The Internal Revenue Service is giving the Mega Millions jackpot some serious competition, with tax refunds totaling $760 million ready to be handed over to an estimated 918,600 taxpayers who did not file a federal income tax return for 2010.

The IRS estimates that half the potential refunds for 2010 are for amounts greater than $571. To collect the money, a tax return for 2010 must be filed by Tuesday, April 15, 2014, the IRS said Wednesday.

“The window is quickly closing for people who are owed refunds from 2010 who haven’t filed a tax return,” said IRS Commissioner John Koskinen in a statement. “We encourage students, part-time workers and others who haven’t filed for 2010 to look into this before time runs out on April 15.”

Some taxpayers may not have filed because they had too little income to require filing a tax return, even though they had taxes withheld from their wages or made quarterly estimated payments. In cases where a tax return was not filed, the law provides most taxpayers with a three-year window of opportunity for claiming a refund. If no return is filed to claim a refund within three years, the money becomes the property of the U.S. Treasury.

For 2010 tax returns, the law requires that the return be properly addressed, mailed and postmarked by April 15, 2014. There is no penalty for filing a late return qualifying for a refund.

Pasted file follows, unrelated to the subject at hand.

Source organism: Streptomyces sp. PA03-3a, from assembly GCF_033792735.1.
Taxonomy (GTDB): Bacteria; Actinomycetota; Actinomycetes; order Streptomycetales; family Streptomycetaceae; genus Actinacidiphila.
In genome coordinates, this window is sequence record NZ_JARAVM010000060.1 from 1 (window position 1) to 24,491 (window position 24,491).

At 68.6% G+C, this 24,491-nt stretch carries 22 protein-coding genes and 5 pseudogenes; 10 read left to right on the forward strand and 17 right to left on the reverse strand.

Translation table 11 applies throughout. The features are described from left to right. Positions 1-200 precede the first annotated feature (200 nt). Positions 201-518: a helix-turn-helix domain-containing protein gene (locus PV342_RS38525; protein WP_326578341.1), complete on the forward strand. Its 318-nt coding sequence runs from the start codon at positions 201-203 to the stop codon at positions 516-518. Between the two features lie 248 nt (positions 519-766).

The IRS is reminding taxpayers who are seeking a 2010 refund that their checks may be held if they have not filed tax returns for 2011 and 2012. In addition, the refund will be applied to any amounts still owed to the IRS or their state tax agency, and may be used to offset unpaid child support or past due federal debts such as student loans.

By failing to file a tax return, taxpayers stand to lose more than just their refund of the taxes that were withheld or paid during 2010, the IRS pointed out. In addition, many low-and-moderate income workers may not have claimed the Earned Income Tax Credit. For 2010, the EITC is worth as much as $5,666. The EITC helps individuals and families whose incomes are below certain thresholds. The thresholds for 2010 were $43,352 ($48,362 if married filing jointly) for those with three or more qualifying children, $40,363 ($45,373 if married filing jointly) for people with two qualifying children, $35,535 ($40,545 if married filing jointly) for those with one qualifying child, and $13,460 ($18,470 if married filing jointly) for people without qualifying children.

Current- and prior-year tax forms and instructions are available on the Forms and Publications page of IRS.gov or by calling 800-TAX-FORM (800-829-3676). Taxpayers who are missing Forms W-2, 1098, 1099 or 5498 for 2010, 2011 or 2012 should request copies from their employer, bank or other payer.